April 2, 2010 | 6:51 am
Posted by Merissa Nathan Gerson
My roommate bugs the ever-loving SHIT out of me and I can’t quite
explain it. The way she shuffles around the house in her slippers,
the way she leaves notes everywhere, the way she shames the world for
not being as “green” as she claims to be…I’m starting to answer
my own question here, but I wager you have some deep intimate
Killing Me Softly
I deeply empathize with you and your housing situation. Once upon a time I lived with 12 writers and artists. Sandwiched between two very poorly soundproofed rooms, I was woken up at multiple intervals in the night by each respective neighbor pleasuring their newly taken lover.
There are a million coping mechanisms when it comes to sound: ear plugs, a white noise machine, a humidifier, earphones, a fan. The list goes on. But coping mechanisms for passive aggressive environmentalists: that is tougher. See PassiveAggressiveNotes.com to know you are not alone.
One thing that helps when it comes to dealing with living with strangers is cultivating compassion. As cheesy as this sounds, I promise it helps. A lot of activists funnel their personal issues into the intricacies of their cause. So when she says “recycle” with a grimace, she might really be saying, “I had no control in my house growing up and was beaten with a belt so I am asserting my voice in my new Craigslist group home.”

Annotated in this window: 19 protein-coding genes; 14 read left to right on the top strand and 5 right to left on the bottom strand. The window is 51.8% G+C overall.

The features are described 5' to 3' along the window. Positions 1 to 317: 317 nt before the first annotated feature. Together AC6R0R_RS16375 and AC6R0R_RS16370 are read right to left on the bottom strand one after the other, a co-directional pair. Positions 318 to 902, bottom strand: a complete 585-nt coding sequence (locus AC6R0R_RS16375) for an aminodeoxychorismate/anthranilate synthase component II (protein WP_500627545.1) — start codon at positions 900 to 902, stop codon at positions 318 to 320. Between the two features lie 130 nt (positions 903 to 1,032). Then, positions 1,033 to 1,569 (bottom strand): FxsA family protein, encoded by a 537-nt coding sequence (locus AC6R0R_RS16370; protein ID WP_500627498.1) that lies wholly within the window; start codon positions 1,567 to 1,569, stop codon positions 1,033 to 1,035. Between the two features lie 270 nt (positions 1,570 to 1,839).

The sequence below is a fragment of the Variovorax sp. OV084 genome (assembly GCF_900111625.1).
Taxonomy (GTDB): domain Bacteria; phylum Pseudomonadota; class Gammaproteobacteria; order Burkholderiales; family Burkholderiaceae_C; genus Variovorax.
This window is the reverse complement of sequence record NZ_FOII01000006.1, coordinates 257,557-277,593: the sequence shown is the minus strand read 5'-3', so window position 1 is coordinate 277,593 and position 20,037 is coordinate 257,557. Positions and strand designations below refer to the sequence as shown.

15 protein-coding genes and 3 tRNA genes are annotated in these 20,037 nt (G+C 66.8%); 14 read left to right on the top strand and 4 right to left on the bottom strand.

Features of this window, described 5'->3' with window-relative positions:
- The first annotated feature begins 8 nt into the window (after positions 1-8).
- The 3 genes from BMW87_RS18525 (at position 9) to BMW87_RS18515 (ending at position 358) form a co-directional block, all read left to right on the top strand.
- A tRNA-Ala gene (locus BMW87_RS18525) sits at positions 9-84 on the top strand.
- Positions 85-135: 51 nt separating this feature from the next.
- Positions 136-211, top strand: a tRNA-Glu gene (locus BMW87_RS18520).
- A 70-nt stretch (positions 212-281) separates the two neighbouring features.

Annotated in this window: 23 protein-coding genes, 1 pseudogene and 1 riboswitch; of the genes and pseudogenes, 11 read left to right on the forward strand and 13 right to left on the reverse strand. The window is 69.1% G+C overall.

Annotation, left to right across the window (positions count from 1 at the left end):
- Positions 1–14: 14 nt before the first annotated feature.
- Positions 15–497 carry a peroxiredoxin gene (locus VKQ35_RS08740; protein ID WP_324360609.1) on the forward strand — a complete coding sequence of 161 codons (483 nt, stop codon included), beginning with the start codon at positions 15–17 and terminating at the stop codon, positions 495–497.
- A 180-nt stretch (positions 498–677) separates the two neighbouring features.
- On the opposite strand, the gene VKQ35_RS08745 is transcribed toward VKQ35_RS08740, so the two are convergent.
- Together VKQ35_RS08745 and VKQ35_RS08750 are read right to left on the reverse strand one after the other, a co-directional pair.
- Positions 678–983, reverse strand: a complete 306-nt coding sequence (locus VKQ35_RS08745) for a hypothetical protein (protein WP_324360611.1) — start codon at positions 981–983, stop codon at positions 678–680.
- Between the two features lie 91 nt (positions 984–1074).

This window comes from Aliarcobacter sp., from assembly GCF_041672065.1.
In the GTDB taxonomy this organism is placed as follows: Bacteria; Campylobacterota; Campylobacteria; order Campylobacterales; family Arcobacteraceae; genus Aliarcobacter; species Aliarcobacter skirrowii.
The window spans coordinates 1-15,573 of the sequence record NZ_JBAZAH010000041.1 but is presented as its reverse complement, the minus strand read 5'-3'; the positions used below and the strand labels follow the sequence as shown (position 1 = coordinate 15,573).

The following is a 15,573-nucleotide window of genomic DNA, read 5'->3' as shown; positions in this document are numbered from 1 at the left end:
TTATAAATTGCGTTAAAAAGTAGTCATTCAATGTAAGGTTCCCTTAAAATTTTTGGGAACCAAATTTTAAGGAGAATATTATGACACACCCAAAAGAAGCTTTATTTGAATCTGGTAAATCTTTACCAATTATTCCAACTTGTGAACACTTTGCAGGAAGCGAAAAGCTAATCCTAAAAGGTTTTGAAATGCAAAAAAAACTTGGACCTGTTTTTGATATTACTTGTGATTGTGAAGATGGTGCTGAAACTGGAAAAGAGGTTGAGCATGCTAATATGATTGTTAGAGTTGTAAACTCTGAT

Remember that your neighbor also suffers, and that this suffering is often the source of said irritating behavior. Also, some people never learned how to communicate directly. Showing a passive aggressive housemate that confrontation is acceptable, and does not have to be violent, might change things. After all, these annoying patterns often develop out of a childhood where expressing anger was never a safe option.
With my loud neighbors I worked on going inside myself. I made my room a near menagerie and found all the sound buffers I could. I also meditated in an attempt to really see why these people and their loud nature pissed me off so much. It often, I find, takes one to know one. Why, exactly, does her shuffling annoy you? Her passive aggressive nature, beyond the obvious? What in you is unsettled, and being brought up by living with a weirdo?
In that house of unstable artists I did end up moving rooms. In moving I learned that it is sometimes better to start anew than to learn from an itchy situation. In exiting I also realized how horrible my previous situation was, with the lack of privacy, respect, and personal head space. There is such thing as a roommate threshold, and depending on how sensitive you are, you may have just reached yours.
If you are living in a group house, remember that you always have the option to move, and in doing so, might find not only relief, but new and better horizons.
Ask Yenta an anonymous question! Send an e-mail via www.send-email.org to merissag[at]gmail[dot]com.
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